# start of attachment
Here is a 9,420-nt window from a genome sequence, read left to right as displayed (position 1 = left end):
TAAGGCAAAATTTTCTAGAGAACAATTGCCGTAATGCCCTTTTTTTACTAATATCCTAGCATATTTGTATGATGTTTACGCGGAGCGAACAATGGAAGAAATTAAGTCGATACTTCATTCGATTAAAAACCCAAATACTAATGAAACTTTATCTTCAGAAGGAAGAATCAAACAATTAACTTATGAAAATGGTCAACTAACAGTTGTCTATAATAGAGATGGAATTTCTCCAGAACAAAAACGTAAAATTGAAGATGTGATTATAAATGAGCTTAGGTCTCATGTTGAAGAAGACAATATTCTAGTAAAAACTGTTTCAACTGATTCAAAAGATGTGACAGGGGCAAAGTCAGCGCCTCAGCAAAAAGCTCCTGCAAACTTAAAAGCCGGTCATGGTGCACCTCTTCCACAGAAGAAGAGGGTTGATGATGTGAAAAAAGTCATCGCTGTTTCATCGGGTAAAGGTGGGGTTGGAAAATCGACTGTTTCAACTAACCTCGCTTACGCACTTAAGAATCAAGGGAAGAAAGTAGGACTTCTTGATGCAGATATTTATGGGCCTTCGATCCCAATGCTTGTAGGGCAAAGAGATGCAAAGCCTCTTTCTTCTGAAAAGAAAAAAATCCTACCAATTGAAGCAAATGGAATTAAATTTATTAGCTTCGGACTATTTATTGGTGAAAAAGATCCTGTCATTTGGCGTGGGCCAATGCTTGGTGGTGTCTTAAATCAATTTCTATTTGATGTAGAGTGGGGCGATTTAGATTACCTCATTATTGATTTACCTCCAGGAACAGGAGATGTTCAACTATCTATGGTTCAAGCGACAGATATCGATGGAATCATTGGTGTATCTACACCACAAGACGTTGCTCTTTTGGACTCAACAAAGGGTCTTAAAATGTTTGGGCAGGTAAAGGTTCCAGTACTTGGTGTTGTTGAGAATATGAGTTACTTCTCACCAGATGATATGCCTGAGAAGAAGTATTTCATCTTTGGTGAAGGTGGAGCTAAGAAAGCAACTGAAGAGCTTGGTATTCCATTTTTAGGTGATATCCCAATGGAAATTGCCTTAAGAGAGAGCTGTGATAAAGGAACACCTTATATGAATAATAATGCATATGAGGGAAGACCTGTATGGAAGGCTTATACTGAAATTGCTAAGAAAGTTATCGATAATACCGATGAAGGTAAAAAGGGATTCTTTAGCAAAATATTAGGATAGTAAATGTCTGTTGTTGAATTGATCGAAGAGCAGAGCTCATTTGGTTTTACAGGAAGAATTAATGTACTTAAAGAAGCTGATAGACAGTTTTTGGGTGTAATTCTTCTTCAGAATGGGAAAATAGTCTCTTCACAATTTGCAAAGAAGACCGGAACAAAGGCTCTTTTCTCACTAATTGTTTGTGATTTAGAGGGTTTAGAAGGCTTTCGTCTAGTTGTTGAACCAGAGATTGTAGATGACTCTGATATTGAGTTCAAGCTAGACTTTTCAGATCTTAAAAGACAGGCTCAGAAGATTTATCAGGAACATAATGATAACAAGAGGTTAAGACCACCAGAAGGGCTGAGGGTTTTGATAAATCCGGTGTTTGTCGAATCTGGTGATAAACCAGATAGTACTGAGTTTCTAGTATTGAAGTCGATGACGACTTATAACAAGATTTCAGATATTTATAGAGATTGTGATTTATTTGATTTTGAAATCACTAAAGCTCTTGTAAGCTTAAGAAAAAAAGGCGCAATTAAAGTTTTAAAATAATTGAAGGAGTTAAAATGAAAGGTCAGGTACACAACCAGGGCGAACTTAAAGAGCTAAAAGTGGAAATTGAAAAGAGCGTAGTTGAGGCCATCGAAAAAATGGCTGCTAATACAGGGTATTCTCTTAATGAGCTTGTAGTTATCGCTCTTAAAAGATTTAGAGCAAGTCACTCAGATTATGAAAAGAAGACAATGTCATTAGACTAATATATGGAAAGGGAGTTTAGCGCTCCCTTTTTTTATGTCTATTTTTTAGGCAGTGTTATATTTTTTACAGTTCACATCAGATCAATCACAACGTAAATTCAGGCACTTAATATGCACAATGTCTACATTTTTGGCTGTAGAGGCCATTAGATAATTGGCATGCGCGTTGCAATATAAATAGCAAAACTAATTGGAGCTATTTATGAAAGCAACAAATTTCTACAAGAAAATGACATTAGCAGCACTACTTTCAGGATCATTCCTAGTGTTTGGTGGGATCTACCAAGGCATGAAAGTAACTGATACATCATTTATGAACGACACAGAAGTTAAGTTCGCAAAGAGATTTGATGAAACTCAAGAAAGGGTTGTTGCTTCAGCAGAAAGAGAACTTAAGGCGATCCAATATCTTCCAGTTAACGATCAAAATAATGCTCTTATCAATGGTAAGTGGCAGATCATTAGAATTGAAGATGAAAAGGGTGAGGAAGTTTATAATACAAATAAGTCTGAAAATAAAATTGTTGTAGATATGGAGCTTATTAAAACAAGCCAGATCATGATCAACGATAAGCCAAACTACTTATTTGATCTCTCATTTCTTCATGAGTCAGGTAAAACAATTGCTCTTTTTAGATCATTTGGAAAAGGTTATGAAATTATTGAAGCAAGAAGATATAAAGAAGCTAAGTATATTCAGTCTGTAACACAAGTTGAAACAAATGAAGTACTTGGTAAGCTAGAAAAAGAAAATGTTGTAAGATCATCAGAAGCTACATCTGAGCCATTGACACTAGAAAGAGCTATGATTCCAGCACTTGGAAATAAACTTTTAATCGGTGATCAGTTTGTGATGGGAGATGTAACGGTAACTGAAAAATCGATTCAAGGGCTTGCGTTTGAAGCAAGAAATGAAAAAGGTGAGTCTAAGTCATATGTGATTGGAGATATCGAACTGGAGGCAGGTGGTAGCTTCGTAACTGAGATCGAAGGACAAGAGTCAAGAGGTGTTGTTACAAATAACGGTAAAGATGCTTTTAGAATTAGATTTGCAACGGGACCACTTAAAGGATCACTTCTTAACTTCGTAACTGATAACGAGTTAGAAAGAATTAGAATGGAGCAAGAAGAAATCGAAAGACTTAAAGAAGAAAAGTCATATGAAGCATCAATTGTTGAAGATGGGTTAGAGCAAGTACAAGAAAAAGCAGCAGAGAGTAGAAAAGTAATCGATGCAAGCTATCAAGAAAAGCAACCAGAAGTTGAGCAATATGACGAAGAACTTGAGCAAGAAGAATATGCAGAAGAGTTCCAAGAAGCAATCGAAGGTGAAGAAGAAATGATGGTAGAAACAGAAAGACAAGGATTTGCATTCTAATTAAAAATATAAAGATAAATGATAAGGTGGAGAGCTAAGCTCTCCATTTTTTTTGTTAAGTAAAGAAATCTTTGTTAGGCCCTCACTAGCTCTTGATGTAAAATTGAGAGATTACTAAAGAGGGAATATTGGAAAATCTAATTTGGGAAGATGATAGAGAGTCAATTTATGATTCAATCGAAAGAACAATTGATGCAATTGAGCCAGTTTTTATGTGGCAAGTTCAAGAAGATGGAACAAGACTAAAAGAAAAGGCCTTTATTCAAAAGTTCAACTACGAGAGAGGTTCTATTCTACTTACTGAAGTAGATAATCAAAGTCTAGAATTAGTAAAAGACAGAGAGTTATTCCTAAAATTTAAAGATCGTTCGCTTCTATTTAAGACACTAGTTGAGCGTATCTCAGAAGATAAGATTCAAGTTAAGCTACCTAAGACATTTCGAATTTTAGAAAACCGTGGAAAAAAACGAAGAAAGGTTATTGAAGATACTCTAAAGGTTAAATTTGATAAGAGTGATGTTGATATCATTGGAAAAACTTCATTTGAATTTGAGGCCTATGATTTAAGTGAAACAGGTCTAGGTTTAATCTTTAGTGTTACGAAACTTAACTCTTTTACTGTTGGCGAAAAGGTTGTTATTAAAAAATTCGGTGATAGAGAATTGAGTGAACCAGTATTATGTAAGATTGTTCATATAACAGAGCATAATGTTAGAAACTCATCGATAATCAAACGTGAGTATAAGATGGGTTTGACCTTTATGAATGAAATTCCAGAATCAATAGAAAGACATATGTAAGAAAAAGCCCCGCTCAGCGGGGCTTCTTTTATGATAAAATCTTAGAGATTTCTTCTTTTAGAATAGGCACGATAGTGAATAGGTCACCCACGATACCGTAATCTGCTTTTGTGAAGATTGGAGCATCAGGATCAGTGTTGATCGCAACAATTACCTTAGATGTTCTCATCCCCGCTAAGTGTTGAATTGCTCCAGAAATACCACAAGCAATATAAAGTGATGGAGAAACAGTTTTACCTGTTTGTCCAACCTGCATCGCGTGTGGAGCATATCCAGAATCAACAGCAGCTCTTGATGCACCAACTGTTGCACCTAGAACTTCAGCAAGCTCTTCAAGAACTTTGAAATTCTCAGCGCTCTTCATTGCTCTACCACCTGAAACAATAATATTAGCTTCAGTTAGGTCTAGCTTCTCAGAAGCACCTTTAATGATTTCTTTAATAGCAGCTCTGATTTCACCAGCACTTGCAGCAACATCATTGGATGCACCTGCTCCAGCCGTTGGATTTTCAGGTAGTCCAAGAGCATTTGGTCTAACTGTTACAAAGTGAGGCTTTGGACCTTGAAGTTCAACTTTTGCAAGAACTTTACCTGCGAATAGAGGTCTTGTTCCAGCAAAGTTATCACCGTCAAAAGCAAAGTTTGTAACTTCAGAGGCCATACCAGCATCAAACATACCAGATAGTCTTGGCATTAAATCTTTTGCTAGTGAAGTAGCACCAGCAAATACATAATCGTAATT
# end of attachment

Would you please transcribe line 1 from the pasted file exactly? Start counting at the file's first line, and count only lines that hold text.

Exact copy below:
Here is a 9,420-nt window from a genome sequence, read left to right as displayed (position 1 = left end):